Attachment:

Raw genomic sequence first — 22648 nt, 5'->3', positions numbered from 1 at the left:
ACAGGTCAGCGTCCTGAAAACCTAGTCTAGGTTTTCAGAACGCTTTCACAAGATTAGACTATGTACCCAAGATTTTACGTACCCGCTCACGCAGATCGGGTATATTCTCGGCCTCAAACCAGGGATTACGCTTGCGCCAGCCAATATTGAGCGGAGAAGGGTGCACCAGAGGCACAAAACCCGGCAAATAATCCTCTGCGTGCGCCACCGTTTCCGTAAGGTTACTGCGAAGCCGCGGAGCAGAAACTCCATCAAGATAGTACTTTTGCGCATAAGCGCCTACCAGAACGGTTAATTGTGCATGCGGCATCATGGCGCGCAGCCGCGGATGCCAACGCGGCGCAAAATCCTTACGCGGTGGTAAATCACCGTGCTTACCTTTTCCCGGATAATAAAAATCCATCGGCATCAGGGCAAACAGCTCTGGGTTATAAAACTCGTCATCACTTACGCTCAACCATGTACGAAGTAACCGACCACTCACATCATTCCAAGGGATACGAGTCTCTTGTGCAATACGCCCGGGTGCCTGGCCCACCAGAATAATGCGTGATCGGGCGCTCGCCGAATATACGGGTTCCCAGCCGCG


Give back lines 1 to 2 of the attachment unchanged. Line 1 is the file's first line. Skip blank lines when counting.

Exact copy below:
Raw genomic sequence first — 22648 nt, 5'->3', positions numbered from 1 at the left:
ACAGGTCAGCGTCCTGAAAACCTAGTCTAGGTTTTCAGAACGCTTTCACAAGATTAGACTATGTACCCAAGATTTTACGTACCCGCTCACGCAGATCGGGTATATTCTCGGCCTCAAACCAGGGATTACGCTTGCGCCAGCCAATATTGAGCGGAGAAGGGTGCACCAGAGGCACAAAACCCGGCAAATAATCCTCTGCGTGCGCCACCGTTTCCGTAAGGTTACTGCGAAGCCGCGGAGCAGAAACTCCATCAAGATAGTACTTTTGCGCATAAGCGCCTACCAGAACGGTTAATTGTGCATGCGGCATCATGGCGCGCAGCCGCGGATGCCAACGCGGCGCAAAATCCTTACGCGGTGGTAAATCACCGTGCTTACCTTTTCCCGGATAATAAAAATCCATCGGCATCAGGGCAAACAGCTCTGGGTTATAAAACTCGTCATCACTTACGCTCAACCATGTACGAAGTAACCGACCACTCACATCATTCCAAGGGATACGAGTCTCTTGTGCAATACGCCCGGGTGCCTGGCCCACCAGAATAATGCGTGATCGGGCGCTCGCCGAATATACGGGTTCCCAGCCGCG